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NEW Standard in Fall Protection – What YOU Need to Know


You may be vaguely or acutely aware of this once in almost-a-decade change in Fall Protection guidelines, but there is a new standard on self-retracting lifelines, established by the ANSI committee for Fall Protection (American National Standards Institute). The Z359.14-2014 standard for self-retracting lifelines expires in August of 2023, and is replaced with ANSI Z359.14-2021, that changes the classification and testing of all Self-Retracting Lifelines going forward.

You may know these devices as SRLs, SLRs, retracts, yo-yos, blocks, retractable lifelines, and maybe something else, but what we know as a self-retracting lifeline has been around since the early 1960s, and has been commonplace on construction sites since the late 2000’s.  Body belts and ropes progressed into full-body harnesses and shock-absorbing lanyards, then onto self-retracting lifelines, and the effects to the body in the case of a fall are much more friendly now than the previous versions. 


 Self-retracting lifelines consist of a housing where cable or webbing remains inside and automatically extends and retracts to provide no slack in the line, but still allows for free movement of the worker, this removes trip and snag hazards and is an advantage over traditional shock-absorbing lanyards. They also feature an automatic lock-up and deceleration when the device experiences the effects of a fall, which minimizes free-fall and reduces effects to the body compared to shock absorbing lanyards. Great improvements for sure, so it’s very important for construction executives to know what is changing, why it’s changing, and how it affects their work.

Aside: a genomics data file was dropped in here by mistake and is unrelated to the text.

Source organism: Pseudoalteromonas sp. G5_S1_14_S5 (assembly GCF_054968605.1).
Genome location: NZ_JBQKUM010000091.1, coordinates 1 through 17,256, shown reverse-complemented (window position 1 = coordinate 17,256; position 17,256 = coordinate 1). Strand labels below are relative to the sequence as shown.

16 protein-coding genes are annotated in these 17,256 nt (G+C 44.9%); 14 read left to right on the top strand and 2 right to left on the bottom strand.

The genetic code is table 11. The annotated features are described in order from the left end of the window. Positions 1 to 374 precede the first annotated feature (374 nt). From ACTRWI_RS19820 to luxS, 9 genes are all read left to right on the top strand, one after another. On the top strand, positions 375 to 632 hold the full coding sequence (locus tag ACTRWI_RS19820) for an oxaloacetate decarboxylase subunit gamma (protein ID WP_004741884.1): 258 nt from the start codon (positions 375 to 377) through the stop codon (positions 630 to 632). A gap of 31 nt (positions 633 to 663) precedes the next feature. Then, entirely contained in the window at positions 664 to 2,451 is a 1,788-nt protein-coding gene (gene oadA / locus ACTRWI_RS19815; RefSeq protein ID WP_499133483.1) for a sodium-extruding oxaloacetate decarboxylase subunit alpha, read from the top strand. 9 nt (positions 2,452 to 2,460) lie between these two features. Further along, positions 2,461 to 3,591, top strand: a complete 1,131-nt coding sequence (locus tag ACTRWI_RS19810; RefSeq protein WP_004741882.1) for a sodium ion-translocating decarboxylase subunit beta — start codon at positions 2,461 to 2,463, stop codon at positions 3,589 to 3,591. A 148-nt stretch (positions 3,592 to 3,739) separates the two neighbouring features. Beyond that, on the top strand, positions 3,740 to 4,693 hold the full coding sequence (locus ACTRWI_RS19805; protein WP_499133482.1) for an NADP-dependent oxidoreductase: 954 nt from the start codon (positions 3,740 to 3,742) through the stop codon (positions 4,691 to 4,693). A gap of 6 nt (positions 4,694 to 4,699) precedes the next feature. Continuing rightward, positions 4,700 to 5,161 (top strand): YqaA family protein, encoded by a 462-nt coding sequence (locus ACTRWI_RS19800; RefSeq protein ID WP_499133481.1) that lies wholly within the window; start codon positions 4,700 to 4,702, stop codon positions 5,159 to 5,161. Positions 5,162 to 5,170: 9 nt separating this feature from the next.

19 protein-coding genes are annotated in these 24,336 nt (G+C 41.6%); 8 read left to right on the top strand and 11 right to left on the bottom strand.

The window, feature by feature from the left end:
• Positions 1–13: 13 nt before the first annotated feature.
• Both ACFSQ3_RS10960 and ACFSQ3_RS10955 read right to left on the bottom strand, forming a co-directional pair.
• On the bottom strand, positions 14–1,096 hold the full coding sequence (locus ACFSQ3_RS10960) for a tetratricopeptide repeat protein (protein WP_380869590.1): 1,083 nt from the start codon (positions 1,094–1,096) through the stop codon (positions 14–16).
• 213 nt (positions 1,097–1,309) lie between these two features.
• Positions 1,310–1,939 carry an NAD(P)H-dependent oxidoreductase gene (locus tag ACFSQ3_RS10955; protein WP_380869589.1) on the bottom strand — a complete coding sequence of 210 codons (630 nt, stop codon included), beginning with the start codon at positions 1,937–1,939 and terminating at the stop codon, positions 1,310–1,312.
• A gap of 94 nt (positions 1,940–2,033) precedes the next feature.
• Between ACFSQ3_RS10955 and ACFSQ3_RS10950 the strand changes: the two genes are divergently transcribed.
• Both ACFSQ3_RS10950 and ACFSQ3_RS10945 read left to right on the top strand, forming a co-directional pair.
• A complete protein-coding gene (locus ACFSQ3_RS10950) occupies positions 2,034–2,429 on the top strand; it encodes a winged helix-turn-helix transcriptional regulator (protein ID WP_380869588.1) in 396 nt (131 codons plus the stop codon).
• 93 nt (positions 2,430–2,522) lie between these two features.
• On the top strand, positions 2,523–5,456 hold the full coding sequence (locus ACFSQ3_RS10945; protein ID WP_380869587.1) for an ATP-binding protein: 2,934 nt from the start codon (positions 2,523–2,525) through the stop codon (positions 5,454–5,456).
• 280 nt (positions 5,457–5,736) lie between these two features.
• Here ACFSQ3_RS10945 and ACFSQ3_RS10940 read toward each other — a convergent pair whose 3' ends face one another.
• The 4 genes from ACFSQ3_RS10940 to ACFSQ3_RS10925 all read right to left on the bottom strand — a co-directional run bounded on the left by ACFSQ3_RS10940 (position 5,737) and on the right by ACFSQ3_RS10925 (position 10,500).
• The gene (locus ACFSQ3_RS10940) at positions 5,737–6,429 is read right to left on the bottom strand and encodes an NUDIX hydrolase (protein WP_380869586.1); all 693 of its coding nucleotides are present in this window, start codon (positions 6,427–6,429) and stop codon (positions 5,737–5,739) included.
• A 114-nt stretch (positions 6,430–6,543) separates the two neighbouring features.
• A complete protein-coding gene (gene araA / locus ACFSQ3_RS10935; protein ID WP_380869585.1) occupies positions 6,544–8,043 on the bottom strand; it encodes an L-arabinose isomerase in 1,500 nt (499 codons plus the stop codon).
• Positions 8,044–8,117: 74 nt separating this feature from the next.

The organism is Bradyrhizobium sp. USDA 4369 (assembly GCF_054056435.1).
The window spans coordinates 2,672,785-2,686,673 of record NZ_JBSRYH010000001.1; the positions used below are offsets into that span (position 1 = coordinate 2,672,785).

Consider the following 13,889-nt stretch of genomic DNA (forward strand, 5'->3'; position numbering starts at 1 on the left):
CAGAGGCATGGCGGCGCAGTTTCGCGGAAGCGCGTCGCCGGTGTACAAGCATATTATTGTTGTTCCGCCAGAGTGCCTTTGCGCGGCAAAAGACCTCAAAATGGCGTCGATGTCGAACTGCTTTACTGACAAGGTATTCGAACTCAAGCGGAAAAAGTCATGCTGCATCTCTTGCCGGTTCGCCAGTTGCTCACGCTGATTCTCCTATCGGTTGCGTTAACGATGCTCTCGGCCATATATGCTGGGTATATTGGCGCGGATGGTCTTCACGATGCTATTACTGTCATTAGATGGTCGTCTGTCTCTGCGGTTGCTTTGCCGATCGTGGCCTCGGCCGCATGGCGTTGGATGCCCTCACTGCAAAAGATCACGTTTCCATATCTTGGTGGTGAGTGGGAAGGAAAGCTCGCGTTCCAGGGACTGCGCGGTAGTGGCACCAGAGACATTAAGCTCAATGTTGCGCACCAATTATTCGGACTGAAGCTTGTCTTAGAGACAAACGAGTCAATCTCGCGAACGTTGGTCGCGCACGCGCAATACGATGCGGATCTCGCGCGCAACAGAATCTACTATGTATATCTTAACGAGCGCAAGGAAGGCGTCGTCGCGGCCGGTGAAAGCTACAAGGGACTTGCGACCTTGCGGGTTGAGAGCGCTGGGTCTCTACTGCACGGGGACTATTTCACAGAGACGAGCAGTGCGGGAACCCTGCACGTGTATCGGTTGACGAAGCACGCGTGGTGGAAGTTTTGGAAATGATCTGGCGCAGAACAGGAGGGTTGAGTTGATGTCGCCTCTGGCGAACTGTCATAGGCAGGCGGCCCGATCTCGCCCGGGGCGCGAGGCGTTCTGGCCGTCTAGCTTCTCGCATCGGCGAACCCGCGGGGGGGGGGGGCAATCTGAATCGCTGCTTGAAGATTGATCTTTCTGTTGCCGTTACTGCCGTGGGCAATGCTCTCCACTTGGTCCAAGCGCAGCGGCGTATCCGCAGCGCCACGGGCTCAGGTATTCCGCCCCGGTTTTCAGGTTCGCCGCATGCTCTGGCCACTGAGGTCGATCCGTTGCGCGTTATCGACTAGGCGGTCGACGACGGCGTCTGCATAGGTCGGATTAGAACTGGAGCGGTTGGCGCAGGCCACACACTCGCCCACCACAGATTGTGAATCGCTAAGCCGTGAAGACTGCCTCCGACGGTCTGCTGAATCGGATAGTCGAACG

WHO IS ANSI and What Do They Do? 

This group of professionals (ANSI Z359 Fall Protection Committee) and the generations before them are largely responsible for standards that guide us into safer work practices in fall protection, and although they do not make laws like the Occupational Safety & Health Administration (OSHA), their standards are often adopted by regulators in and outside of the United States as law. ANSI standards also acts as the most popular and universally followed set of voluntary guidelines for use and manufacture of fall protection products. 

Updating or overhauling standards for manufacture and use for these devices is a big deal to manufacturers and fall protection experts, so ANSI assembles a large group of manufacturers, engineers, testing laboratories, and users of fall protection products twice a year outside of Chicago to discuss these issues and vote on changes to the standard to meet the evolving industry concerns and hazards. 

Malta Dynamics, along with other manufacturers, collaborate with safety leaders from the likes of Kiewit, KMI Construction, and product users like Walt Disney Parks & Resorts, Boeing, Shell Oil, US Army Corps of Engineers, US Department of Energy, every branch of Military, and OSHA. 

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WHAT Is Changing?